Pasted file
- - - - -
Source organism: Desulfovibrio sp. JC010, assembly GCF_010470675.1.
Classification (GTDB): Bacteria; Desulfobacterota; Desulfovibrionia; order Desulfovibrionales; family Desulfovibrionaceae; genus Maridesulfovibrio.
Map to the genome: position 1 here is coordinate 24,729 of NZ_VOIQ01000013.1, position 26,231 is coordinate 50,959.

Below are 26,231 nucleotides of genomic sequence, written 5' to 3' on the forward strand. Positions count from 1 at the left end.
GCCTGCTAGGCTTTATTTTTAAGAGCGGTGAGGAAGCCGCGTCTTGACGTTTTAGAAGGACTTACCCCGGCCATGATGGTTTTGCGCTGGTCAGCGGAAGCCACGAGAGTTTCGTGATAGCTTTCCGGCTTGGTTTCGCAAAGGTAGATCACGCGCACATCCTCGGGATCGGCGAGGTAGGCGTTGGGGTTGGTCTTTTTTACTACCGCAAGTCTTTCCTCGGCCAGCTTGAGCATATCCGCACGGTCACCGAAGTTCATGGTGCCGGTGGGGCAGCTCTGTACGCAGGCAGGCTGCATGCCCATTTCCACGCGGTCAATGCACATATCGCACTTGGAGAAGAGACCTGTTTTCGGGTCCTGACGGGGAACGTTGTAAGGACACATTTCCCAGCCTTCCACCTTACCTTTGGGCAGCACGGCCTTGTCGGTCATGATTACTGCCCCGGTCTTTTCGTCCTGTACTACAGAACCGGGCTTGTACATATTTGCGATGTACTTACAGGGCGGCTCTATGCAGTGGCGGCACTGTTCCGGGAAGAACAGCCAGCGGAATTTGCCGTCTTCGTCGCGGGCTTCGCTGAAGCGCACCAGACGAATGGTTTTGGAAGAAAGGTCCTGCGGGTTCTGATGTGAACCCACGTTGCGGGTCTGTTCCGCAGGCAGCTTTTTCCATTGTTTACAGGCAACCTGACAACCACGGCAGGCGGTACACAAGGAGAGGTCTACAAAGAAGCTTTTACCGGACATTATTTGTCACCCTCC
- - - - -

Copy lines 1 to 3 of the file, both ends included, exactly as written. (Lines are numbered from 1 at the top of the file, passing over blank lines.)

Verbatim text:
Source organism: Desulfovibrio sp. JC010, assembly GCF_010470675.1.
Classification (GTDB): Bacteria; Desulfobacterota; Desulfovibrionia; order Desulfovibrionales; family Desulfovibrionaceae; genus Maridesulfovibrio.
Map to the genome: position 1 here is coordinate 24,729 of NZ_VOIQ01000013.1, position 26,231 is coordinate 50,959.